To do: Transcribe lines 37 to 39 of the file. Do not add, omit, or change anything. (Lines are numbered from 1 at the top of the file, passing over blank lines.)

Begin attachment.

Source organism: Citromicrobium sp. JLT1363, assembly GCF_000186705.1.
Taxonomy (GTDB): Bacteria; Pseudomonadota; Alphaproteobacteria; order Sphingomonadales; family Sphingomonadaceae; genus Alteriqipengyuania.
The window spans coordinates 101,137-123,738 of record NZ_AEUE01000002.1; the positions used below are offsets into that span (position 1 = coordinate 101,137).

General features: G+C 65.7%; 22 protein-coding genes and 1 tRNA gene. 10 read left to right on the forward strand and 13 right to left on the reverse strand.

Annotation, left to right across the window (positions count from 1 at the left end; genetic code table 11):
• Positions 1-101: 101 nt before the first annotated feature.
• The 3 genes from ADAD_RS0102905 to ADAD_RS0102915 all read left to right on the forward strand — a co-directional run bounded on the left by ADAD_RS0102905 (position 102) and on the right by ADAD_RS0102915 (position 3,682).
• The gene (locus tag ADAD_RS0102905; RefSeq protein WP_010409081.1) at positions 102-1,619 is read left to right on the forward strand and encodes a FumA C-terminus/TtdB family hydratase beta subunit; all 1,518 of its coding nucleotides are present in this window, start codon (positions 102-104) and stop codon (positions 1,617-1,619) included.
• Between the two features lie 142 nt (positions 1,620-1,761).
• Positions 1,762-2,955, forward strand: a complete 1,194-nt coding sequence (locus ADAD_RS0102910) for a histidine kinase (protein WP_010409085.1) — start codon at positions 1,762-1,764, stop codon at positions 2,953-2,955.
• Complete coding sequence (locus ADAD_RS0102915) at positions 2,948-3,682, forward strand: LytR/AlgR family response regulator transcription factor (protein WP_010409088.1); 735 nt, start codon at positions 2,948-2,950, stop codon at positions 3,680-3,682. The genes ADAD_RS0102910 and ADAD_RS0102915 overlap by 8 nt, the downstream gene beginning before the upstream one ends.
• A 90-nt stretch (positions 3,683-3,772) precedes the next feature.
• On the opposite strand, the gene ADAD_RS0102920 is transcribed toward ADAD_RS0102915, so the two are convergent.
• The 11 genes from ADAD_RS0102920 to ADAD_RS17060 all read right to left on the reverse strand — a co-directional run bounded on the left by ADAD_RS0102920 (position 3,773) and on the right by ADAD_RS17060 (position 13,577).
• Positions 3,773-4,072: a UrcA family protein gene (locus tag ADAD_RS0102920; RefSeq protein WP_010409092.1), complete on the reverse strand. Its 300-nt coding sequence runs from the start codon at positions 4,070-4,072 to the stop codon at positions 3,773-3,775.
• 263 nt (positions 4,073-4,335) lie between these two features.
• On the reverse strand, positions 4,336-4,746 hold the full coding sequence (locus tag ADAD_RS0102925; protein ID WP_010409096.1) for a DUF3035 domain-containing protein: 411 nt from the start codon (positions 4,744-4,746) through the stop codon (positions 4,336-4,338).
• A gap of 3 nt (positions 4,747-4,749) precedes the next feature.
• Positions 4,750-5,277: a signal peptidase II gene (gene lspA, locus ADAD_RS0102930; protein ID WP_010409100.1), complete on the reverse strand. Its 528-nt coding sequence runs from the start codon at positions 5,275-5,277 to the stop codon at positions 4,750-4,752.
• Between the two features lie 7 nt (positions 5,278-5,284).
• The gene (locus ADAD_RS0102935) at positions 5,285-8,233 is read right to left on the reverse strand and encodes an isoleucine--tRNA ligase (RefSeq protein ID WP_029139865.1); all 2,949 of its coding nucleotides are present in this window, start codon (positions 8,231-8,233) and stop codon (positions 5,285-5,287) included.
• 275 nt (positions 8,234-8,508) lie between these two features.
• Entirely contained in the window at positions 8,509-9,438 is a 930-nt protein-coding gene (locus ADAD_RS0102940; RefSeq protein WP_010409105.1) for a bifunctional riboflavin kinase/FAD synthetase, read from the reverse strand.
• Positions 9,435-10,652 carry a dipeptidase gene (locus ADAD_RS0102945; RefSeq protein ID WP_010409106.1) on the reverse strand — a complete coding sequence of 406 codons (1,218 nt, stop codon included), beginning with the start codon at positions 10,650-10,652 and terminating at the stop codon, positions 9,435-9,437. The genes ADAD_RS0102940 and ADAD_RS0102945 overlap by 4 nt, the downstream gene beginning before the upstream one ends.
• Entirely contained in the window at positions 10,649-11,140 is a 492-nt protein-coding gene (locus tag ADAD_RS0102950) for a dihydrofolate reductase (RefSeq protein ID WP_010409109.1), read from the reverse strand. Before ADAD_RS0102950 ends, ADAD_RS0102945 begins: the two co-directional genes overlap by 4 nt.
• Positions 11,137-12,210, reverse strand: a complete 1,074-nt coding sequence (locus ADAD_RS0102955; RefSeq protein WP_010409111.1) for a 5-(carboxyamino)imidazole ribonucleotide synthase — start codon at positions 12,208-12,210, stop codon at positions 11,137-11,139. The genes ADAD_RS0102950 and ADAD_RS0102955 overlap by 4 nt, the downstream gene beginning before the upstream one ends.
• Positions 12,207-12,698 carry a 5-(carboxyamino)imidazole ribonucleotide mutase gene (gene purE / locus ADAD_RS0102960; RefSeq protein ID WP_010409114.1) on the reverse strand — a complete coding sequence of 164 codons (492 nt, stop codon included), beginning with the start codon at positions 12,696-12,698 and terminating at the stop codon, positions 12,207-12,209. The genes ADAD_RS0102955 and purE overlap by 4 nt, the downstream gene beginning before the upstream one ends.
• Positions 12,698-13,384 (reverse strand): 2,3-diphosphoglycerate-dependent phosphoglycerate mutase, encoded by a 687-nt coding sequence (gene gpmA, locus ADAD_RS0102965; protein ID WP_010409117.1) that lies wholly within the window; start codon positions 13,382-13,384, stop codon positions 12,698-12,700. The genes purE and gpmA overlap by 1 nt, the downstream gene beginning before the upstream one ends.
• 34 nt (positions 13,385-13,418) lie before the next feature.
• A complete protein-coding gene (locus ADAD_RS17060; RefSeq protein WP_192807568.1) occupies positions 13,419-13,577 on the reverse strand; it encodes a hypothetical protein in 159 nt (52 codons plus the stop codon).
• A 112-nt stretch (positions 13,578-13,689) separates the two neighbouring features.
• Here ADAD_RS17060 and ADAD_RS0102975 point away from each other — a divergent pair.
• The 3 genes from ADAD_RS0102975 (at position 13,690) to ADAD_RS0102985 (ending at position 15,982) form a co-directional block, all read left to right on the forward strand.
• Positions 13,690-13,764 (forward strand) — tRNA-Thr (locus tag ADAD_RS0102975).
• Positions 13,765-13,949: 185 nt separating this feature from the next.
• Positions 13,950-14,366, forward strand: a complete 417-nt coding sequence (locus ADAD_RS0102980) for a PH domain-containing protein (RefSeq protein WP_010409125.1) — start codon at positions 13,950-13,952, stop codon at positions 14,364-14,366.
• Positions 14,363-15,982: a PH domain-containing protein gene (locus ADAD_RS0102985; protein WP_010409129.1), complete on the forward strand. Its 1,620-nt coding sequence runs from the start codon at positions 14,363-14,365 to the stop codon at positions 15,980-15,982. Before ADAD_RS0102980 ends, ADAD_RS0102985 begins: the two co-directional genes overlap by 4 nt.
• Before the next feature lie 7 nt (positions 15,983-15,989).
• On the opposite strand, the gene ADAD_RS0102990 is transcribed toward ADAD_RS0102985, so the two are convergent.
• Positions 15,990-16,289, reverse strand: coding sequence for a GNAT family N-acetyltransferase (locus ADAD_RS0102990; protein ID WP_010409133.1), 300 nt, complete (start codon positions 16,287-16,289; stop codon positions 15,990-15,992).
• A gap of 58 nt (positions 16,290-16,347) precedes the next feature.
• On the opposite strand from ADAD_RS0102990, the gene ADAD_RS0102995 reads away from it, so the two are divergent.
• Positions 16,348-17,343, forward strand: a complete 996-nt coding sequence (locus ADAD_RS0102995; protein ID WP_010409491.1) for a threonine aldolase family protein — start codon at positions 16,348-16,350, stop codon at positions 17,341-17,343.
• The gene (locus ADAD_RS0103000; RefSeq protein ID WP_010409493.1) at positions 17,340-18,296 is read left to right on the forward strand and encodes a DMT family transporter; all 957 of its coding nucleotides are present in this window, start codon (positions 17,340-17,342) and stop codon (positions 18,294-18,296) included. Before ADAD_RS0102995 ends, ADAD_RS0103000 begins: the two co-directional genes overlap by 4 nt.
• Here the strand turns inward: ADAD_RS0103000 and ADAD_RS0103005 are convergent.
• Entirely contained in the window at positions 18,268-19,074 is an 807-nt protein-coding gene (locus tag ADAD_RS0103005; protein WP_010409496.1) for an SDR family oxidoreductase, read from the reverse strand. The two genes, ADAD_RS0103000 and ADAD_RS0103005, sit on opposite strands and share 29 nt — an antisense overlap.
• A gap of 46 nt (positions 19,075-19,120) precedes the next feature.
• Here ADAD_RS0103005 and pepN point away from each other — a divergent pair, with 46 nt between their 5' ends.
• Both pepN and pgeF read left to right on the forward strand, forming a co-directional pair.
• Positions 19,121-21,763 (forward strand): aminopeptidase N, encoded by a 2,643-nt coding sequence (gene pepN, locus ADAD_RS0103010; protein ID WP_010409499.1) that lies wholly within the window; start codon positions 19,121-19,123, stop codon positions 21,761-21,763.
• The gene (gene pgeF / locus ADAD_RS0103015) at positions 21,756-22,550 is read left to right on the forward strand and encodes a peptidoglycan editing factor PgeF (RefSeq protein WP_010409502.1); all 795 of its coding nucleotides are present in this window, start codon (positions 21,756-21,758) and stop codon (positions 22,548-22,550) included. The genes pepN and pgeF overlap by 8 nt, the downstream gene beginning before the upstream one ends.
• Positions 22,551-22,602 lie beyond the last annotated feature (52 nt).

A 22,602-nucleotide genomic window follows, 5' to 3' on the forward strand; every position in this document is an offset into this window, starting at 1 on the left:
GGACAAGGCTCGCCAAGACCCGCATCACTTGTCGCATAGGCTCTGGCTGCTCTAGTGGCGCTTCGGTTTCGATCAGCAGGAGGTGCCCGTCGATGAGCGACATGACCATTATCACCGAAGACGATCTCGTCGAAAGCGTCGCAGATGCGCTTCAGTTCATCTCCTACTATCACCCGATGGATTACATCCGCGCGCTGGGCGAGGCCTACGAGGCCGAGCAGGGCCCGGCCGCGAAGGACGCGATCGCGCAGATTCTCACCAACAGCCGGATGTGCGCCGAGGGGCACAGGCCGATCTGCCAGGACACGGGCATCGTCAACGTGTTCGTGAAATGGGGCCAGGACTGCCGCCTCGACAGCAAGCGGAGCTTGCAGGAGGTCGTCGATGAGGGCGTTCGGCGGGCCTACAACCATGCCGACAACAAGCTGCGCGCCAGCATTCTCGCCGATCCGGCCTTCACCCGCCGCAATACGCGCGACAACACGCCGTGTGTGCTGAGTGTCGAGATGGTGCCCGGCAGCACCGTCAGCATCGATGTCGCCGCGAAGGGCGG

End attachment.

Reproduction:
• Positions 14,363-15,982: a PH domain-containing protein gene (locus ADAD_RS0102985; protein WP_010409129.1), complete on the forward strand. Its 1,620-nt coding sequence runs from the start codon at positions 14,363-14,365 to the stop codon at positions 15,980-15,982. Before ADAD_RS0102980 ends, ADAD_RS0102985 begins: the two co-directional genes overlap by 4 nt.
• Before the next feature lie 7 nt (positions 15,983-15,989).
• On the opposite strand, the gene ADAD_RS0102990 is transcribed toward ADAD_RS0102985, so the two are convergent.